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Security Surveys Reveal Scary Stats

In its latest quarterly Web Application Security Trends Report for the first half of 2010, Cenzic reports some frightening statistics on security trends.

Perhaps most troubling for security administrators: 60 percent of Web vulnerabilities the company studied still have no fix available. Also of concern: nearly half (45 percent) of Web vulnerabilities have an exploit code that is publicly available so that hackers can easily use it in attacks of unpatched Web sites. "Making it worse, almost 1000 Web related vulnerabilities that had no known solution had a public exploit available," the report warns.

Nine out of 10 proprietary applications (those developed in-house using internal or outsourced resources) were vulnerable "with at least Information Leaks types of vulnerabilities," and eight in 10 had Authorization and Authentication vulnerabilities. Nearly seven in 10 (68 percent) had Cross Site Scripting and/or Session Management vulnerabilities.

"Some of the interesting attacks during this period included exploitation of a SQL vulnerability to plant malware on over 100,000 pages and a session vulnerability attack leading to exposure of information of over 100,000 iPad users including the White House ..." the report notes. "Among the published Web vulnerabilities in Commercial Off The Shelf (COTS) software, Cross Site Scripting and SQL Injection again topped the list with 28 percent and 20 percent respectively)."

The company says that of 4,019 vulnerabilities reported, two-thirds (66 percent) were related to Web applications (down from 82 percent of all vulnerabilities at this time last year).

In terms of browsers, Opera saw an increase in reported vulnerabilities but still has the fewest number among browsers. IE and Firefox improved; Cenzic found 40 vulnerabilities in IE compared to 44 in the second half of 2009; Firefox dropped from 77 to 59 for comparable periods. Safari more than tripled, rising from 25 to 83; Chrome problem also rose, jumping from 25 to 69.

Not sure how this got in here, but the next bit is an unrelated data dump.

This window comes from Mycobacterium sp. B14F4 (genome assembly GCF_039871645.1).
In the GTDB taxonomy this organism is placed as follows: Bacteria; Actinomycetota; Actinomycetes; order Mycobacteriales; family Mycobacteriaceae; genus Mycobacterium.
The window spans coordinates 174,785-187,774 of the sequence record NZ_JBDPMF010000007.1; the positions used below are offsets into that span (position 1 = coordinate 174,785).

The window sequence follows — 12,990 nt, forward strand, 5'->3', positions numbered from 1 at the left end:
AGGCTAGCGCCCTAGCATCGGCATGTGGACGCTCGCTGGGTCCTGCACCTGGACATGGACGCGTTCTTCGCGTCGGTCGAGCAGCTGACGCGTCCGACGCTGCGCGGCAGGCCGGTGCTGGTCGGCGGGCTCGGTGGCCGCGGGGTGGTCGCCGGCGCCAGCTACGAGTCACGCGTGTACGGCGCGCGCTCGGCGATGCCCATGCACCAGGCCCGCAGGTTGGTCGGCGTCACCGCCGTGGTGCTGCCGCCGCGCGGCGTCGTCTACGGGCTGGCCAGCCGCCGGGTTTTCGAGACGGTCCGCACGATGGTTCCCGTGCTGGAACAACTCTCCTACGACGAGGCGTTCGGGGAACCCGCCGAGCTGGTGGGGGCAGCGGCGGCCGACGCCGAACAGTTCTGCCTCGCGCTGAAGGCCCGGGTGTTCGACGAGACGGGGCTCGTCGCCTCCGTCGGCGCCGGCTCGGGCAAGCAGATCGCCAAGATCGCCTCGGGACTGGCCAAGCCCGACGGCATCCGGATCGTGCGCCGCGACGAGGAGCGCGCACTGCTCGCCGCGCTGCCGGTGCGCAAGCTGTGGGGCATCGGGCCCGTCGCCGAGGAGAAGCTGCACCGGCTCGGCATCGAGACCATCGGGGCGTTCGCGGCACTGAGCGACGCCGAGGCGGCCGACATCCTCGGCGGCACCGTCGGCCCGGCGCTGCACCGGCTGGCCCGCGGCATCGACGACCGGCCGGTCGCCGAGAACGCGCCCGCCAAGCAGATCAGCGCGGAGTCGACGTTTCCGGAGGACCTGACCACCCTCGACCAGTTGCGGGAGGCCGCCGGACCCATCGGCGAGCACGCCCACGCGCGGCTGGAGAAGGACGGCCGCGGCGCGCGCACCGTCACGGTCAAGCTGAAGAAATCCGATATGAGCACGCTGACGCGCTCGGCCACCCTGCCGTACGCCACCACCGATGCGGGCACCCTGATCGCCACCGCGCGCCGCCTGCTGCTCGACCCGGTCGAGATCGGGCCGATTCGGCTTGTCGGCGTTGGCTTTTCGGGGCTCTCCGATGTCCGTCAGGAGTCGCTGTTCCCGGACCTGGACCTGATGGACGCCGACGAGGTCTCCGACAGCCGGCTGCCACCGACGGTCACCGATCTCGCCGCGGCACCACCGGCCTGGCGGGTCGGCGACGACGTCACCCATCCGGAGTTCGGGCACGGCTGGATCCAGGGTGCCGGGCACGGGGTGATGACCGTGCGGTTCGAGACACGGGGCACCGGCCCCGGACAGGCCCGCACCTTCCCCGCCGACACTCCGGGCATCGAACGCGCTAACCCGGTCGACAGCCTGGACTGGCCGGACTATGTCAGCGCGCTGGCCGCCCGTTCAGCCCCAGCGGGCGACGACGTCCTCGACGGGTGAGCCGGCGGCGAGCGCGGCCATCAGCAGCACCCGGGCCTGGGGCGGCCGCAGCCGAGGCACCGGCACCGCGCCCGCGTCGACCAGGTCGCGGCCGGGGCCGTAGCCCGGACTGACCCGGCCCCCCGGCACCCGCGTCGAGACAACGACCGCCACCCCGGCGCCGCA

Tough Numbers from Tufin

Tufin Technologies, which bills itself as a "security lifecycle management specialist," today released the results of its yearly Hacking Habits survey that focuses on "how trends in the hacking community impact corporate security teams." It found that nearly three-quarters (73 percent) of security professionals attending July's DEF CON 18 conference "came across a misconfigured network more than three quarters of the time – which, according to 76 percent of the sample, was the easiest IT resource to exploit."

According to a Tufin release, Reuven Harrison, the company's CTO and co-founder, was surprised to find that over half (58 percent) of respondents "also viewed network misconfiguration as being caused by IT staffers not knowing what to look for when assessing the status of their network configurations." Harrison noted that over half of survey respondents work in corporate IT. “The really big question coming out of the survey,” according to Harrison, “is how to manage the risk that organizations run dealing with the complexity that is part and parcel of any medium-to-large sized company’s security operations."

The report found that 18 percent attribute the misconfiguration to "insufficient time or money for audits;" 14 percent lay the blame in part on "compliance audits that don’t always capture security best practices;" and 11 percent say a contributing factor is threat vectors that change faster than they can handle them.

The biggest threats may come from inside. The report found that 43 percent view "planting a rogue member of staff inside a company as one of the most successful hacking methodologies." Harrison says that "This realization is made worse when you consider that 57 percent of the security professionals we surveyed classified themselves as a black or gray hat hacker, and 68 percent ... admitted hacking just for fun."

Finally, 88 percent of respondents think an organization's biggest threat can be found inside the firewall.

-- James E. Powell
Editorial Director, ESJ

Posted by Jim Powell on 08/31/2010

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